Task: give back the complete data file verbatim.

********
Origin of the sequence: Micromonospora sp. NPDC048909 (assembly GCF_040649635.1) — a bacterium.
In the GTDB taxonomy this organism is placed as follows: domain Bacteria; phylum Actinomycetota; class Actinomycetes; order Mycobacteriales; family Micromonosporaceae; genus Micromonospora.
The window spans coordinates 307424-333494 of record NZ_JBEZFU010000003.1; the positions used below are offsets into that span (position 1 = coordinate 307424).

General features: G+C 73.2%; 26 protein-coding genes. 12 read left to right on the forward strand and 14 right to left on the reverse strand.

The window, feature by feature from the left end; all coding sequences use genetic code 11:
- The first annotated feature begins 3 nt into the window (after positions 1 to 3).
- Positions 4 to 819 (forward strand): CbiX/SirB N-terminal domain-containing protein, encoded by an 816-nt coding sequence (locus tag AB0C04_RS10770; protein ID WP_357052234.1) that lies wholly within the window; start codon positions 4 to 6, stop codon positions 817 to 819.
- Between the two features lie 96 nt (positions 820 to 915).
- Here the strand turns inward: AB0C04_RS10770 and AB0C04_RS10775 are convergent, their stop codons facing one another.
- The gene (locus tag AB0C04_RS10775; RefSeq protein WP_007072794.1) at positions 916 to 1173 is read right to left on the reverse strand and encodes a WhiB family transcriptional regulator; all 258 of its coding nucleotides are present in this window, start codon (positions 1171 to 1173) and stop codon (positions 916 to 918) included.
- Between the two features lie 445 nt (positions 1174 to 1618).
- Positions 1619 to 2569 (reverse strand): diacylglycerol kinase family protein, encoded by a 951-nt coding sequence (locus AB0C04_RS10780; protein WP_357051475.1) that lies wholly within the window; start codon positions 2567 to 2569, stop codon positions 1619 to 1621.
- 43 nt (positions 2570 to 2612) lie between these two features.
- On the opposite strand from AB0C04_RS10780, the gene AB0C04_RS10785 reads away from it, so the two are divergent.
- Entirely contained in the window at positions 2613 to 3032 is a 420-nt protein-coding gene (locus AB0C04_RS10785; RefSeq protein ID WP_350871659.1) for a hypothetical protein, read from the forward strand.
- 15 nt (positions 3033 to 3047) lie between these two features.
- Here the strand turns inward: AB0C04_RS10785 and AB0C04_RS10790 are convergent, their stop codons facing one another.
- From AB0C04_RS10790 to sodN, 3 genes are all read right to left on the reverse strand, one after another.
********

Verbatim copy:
Origin of the sequence: Micromonospora sp. NPDC048909 (assembly GCF_040649635.1) — a bacterium.
In the GTDB taxonomy this organism is placed as follows: domain Bacteria; phylum Actinomycetota; class Actinomycetes; order Mycobacteriales; family Micromonosporaceae; genus Micromonospora.
The window spans coordinates 307424-333494 of record NZ_JBEZFU010000003.1; the positions used below are offsets into that span (position 1 = coordinate 307424).

General features: G+C 73.2%; 26 protein-coding genes. 12 read left to right on the forward strand and 14 right to left on the reverse strand.

The window, feature by feature from the left end; all coding sequences use genetic code 11:
- The first annotated feature begins 3 nt into the window (after positions 1 to 3).
- Positions 4 to 819 (forward strand): CbiX/SirB N-terminal domain-containing protein, encoded by an 816-nt coding sequence (locus tag AB0C04_RS10770; protein ID WP_357052234.1) that lies wholly within the window; start codon positions 4 to 6, stop codon positions 817 to 819.
- Between the two features lie 96 nt (positions 820 to 915).
- Here the strand turns inward: AB0C04_RS10770 and AB0C04_RS10775 are convergent, their stop codons facing one another.
- The gene (locus tag AB0C04_RS10775; RefSeq protein WP_007072794.1) at positions 916 to 1173 is read right to left on the reverse strand and encodes a WhiB family transcriptional regulator; all 258 of its coding nucleotides are present in this window, start codon (positions 1171 to 1173) and stop codon (positions 916 to 918) included.
- Between the two features lie 445 nt (positions 1174 to 1618).
- Positions 1619 to 2569 (reverse strand): diacylglycerol kinase family protein, encoded by a 951-nt coding sequence (locus AB0C04_RS10780; protein WP_357051475.1) that lies wholly within the window; start codon positions 2567 to 2569, stop codon positions 1619 to 1621.
- 43 nt (positions 2570 to 2612) lie between these two features.
- On the opposite strand from AB0C04_RS10780, the gene AB0C04_RS10785 reads away from it, so the two are divergent.
- Entirely contained in the window at positions 2613 to 3032 is a 420-nt protein-coding gene (locus AB0C04_RS10785; RefSeq protein ID WP_350871659.1) for a hypothetical protein, read from the forward strand.
- 15 nt (positions 3033 to 3047) lie between these two features.
- Here the strand turns inward: AB0C04_RS10785 and AB0C04_RS10790 are convergent, their stop codons facing one another.
- From AB0C04_RS10790 to sodN, 3 genes are all read right to left on the reverse strand, one after another.